Capital Games
Covering the biggest personalities in DMV sports

Nationals' Running Gaffe Epitomizes Lost Weekend, Sweep By Phillies

Email
|
Print

    NEWSLETTERS

    Getty Images
    PHILADELPHIA, PA - AUGUST 26: Jimmy Rollins #11 of the Philadelphia Phillies runs down Adam LaRoche #25 of the Washington Nationals in the seventh inning of the game at Citizens Bank Park on August 26, 2012 in Philadelphia, Pennsylvania. The Phillies won 4-1. (Photo by Brian Garfinkel/Getty Images)

    Since resuming play after the All-Star break, the Washington Nationals have more or less been scorching. Entering their recent three-game series against the Philadelphia Phillies, the Nats were 27-12 since July 13, a record that allowed them to skyrocket to the best record in the bigs.

    Then this weekend happened.

    Philadelphia swept Washington as the former held the latter to just five runs in three games. As a result, the Nats have lost four straight -- they dropped the series finale against the Atlanta Braves last week -- for the first time in over two months (June 15-19).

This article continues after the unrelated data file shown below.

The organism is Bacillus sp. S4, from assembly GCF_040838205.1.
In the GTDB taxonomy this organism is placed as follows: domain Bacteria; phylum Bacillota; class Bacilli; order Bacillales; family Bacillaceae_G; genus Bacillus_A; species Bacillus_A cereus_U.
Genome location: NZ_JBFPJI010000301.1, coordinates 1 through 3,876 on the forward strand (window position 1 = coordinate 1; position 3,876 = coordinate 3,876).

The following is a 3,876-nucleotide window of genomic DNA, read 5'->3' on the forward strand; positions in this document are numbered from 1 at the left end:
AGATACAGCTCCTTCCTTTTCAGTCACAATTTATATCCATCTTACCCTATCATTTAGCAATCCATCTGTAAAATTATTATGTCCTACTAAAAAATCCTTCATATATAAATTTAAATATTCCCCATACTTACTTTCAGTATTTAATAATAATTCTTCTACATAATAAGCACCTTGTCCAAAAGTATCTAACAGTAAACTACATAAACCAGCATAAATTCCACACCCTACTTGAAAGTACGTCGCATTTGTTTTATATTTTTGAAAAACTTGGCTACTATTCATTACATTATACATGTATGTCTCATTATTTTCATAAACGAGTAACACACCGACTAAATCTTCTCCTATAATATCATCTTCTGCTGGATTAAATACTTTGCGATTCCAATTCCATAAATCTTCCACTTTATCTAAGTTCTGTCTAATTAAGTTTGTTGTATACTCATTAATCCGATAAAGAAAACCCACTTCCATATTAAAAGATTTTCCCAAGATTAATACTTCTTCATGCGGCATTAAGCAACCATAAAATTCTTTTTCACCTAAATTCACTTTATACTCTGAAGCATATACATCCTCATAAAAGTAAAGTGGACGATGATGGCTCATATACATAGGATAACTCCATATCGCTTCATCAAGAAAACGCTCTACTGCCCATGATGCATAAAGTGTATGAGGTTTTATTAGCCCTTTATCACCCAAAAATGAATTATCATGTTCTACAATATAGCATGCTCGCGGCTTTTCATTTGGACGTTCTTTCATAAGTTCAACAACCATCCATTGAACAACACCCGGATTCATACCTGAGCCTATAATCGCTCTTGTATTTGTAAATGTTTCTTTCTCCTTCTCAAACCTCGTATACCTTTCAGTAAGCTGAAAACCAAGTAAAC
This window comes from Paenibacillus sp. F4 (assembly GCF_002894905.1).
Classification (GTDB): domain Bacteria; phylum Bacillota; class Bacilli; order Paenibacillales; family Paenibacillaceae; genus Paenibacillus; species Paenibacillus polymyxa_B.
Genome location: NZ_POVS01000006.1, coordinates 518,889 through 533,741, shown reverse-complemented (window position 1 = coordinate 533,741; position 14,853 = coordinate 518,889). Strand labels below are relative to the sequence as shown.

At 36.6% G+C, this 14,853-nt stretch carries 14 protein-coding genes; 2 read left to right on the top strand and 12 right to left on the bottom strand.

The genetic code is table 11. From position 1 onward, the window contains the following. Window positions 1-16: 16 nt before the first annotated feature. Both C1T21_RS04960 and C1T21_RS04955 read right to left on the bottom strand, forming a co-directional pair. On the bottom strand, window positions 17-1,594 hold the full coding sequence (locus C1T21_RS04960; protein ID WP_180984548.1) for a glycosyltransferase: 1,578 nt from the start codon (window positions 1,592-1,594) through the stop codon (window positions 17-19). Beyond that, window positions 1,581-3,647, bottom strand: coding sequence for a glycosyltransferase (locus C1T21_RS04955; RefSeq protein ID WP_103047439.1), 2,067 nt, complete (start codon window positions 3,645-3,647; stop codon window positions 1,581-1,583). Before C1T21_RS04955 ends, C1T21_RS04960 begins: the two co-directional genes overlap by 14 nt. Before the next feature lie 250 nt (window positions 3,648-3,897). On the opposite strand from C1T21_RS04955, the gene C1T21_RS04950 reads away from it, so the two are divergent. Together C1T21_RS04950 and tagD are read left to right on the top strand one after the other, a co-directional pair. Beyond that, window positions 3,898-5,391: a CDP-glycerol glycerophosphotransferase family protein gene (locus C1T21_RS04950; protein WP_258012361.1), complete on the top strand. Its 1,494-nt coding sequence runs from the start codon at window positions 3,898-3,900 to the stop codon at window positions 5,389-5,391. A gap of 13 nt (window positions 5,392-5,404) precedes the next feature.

In their defense, the Nationals could have had more than those five runs and they thought they did in the bottom of the seventh inning Sunday, but fate -- and a fence -- stood in the way.

    With Jayson Werth on second base, Adam LaRoche crushed a Cliff Lee offering to deep right field that looked like a two-run home run. Second-base umpire Phil Cuzzi, however, ruled that the ball never left the park, instead bouncing off a fence on top of the wall. That message apparently did not get to either Werth or LaRoche. Here, just watch this.

    I guess you could say things quickly derailed. It was just that kind of weekend

    Werth eventually came home when Tyler Moore hit a RBI double after LaRoche was tagged out, but that's still tough to watch. Brings you back to Nationals teams of old, huh? Just when you thought you had repressed those memories...

    Anyways, never fear. Despite losing four in a row, the Nats are still the best team in baseball with a 77-50 record, but let this be a reminder that we are all human. We make mistakes.

    Though, admittedly, they aren't all as funny-in-a-sad-way as this.


    Follow Adam on Twitter @AdamVingan and e-mail your story ideas to adamvingan (at) gmail.com.